As a 23-year old drafted with the 28th pick in 2010, the odds were against Greivis Vasquez. Late-first round picks don't have a great track record in the NBA, as they often go to playoff contenders who can't offer them much playing time. Vasquez, one of only five seniors taken in the first round, didn't have the luxury of waiting, either. If he couldn't play right away, he didn't have the upside to be a developmental project.
He had two unremarkable seasons as a reserve in Memphis and New Orleans before being thrust into a huge role last year, almost by default. And while he made the most of his opportunity, finishing second in the Most Improved Player voting, he was never part of the Hornets' long-term plan. After being dealt to Sacramento in the off-season, Vasquez is on his third NBA team in four seasons. If the Kings don't extend him next summer, he looks headed for an itinerant career bouncing from city to city.
But the good news for Vasquez is that Sacramento doesn't need a miracle worker at point. They just need some stability at the position, someone who can run the offense, control the tempo of the game and get the ball to DeMarcus Cousins. Under the previous administration, the Kings seemed to acquire players haphazardly, drafting the biggest name on the board -- Tyreke Evans, Cousins, Jimmer Fredette, Thomas Robinson -- without any regard to how they fit together. Acquiring Vasquez was new owner Vivek Ranadive's way of beginning to rectify that problem.
At 6'6 and 210 pounds, Vasquez is a unique point guard, simultaneously one of the biggest and slowest players at his position in the NBA. A second-team All-American as a senior, he struggled with the transition to a smaller role at the next level. While his size allows him to play both backcourt positions, he only shot 29 percent from three as a rookie, making him a liability without the ball in his hands.
Last year, the key for Vasquez was his improved shooting form as he shot 34 percent from three. He may never be an elite shooter, but just the threat of the three-point shot opens up the rest of his game since opposing guards can't go under on the pick-and-roll.
His size allows him to see over double teams, making it almost pointless to trap him. Vasquez is a gifted playmaker who can make every pass in the book; not only did he lead the league in assists last season, most went to players at the rim (3.9/game) or the three-point line (2.2/game).
When he's at his best, he's making plays for others and scoring only when needed. Without an elite first step, he can be exposed if asked to create too much 1-on-1 offense. He shot only 38 percent from 16-23 feet last season, according to HoopData. This is the area of the floor guards often end up at when they're trying to make something happen at the end of the shot clock. Vasquez doesn't have much margin for error and he's not a guy who should be forcing the issue on offense.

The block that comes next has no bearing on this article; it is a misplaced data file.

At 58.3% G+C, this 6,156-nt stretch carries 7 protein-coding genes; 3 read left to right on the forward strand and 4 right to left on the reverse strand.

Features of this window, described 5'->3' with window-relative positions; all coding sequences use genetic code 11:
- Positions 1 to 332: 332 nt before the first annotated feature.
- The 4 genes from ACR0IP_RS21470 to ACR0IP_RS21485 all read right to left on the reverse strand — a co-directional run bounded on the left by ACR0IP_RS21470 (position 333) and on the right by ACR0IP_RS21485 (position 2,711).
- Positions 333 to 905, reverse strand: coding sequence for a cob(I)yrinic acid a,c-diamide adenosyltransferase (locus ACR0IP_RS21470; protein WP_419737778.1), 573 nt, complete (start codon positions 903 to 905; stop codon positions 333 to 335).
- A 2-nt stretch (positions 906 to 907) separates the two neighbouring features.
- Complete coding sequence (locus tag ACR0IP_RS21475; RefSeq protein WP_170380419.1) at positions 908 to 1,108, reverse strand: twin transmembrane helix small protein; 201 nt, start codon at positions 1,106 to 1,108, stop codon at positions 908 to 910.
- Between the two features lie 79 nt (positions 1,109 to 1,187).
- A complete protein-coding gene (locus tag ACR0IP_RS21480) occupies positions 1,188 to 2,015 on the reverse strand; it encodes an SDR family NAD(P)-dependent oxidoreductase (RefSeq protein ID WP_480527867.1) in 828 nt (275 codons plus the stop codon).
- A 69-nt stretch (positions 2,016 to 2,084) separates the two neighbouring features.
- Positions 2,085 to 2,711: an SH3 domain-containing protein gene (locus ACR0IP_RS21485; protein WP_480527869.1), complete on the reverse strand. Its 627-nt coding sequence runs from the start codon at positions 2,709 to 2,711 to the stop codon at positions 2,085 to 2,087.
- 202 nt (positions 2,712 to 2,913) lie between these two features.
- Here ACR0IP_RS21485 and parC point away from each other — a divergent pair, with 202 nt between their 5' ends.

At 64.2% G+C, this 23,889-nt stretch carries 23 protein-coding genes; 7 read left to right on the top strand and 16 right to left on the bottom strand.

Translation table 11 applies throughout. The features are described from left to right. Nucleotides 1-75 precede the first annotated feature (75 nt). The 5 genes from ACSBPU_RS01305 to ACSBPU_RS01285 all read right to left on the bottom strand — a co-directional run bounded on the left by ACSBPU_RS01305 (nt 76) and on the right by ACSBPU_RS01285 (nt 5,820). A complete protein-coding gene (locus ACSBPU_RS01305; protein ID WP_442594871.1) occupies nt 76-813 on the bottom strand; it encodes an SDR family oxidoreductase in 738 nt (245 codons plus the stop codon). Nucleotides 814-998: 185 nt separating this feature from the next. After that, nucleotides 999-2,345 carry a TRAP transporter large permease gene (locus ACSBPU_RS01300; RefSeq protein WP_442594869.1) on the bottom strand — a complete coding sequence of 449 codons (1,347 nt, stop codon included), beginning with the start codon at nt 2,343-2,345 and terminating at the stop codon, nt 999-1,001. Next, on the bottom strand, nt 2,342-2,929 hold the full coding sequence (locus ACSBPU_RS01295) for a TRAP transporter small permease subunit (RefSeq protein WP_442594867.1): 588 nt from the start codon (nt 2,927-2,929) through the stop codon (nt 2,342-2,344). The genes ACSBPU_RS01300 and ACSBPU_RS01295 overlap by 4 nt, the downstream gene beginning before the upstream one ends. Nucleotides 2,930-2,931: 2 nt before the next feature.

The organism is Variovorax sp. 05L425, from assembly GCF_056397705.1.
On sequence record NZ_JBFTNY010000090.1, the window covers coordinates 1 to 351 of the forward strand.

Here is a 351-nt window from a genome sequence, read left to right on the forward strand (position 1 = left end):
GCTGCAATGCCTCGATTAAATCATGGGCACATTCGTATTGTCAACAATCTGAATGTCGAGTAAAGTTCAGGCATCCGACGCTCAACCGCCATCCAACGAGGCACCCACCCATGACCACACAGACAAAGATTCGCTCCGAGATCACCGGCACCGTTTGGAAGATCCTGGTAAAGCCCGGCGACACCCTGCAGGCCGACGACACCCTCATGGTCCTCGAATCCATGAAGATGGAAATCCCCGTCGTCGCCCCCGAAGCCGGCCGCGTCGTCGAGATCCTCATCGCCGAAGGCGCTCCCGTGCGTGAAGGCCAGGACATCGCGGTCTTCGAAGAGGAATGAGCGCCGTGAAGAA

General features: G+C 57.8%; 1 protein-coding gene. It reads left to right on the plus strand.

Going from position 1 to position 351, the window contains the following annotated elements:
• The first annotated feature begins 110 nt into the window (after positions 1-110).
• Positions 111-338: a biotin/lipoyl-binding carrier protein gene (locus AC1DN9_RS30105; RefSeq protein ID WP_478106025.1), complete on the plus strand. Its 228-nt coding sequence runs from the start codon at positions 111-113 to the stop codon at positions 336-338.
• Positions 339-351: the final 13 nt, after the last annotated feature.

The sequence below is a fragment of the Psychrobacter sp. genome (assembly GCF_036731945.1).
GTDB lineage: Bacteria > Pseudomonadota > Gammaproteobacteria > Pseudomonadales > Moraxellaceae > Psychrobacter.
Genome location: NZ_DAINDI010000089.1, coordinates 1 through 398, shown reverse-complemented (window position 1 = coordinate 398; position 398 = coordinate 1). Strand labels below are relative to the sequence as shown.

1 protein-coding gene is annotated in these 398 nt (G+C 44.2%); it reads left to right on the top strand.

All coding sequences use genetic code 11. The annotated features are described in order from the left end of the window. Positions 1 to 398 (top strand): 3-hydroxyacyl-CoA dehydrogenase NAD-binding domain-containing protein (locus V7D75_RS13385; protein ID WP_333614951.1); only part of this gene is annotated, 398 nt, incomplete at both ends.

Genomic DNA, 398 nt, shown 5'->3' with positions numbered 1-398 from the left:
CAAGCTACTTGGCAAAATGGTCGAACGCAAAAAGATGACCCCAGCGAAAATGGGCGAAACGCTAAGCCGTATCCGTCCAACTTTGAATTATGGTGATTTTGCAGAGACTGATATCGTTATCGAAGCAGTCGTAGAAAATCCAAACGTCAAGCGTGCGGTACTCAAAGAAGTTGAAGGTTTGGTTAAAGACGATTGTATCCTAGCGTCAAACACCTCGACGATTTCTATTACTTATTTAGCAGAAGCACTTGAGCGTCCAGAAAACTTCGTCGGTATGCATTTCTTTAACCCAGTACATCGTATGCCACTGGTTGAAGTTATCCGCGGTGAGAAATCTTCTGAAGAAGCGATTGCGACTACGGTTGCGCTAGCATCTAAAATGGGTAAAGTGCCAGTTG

He's imperfect, but his specific imperfections make him a good fit in Sacramento -- a team with a surplus of scorers and a shortage of playmakers. The Kings were in the bottom five in assists in each of the last two seasons. For the most part, it was every man for himself: Evans, Fredette, Marcus Thornton and Aaron Brooks are all score-first players, more comfortable looking for their own offense. Isaiah Thomas was Sacramento's only guard with an assist-to-turnover ratio better than 2:1.
But if your offense is designed around a back-to-the-basket scorer like Cousins, you want your best passer to be taller than 5'9. It's a matter of physics; the shorter a guard is, the more difficult it will be for him to see over the top of the defender and enter the ball into the post. Feeding the post is a lost art for NBA guards, who are more comfortable spreading the floor and playing uptempo as opposed to station-to-station basketball in the half court.
However, the faster the game, the less effective a traditional big man like Cousins becomes. He needs time to get down the floor and establish position on the low block; if there's too much traffic and confusion in the paint, there's no room for him to operate. When that happens, he has the tendency to float out to the perimeter, where he's dramatically less efficient. Last season, Cousins shot 64 percent at the rim, 40 percent from 3-9 feet and 32 percent from 10-plus feet, according to HoopData.
A guard who can shoot the ball and control the tempo of the game is a big man's best friend. On some teams, the most important thing a point guard can do is slow things down, walk the ball up the floor and get everyone into the offense. It's no coincidence that Indiana and Memphis, who employ Roy Hibbert and Marc Gasol, are two of the slowest teams in the NBA.
If Vasquez can improve the Kings half-court offense this season, he could offer some much needed long-term stability next to Cousins and rookie shooting guard Ben McLemore.
As for their defense? That's a 2015 problem.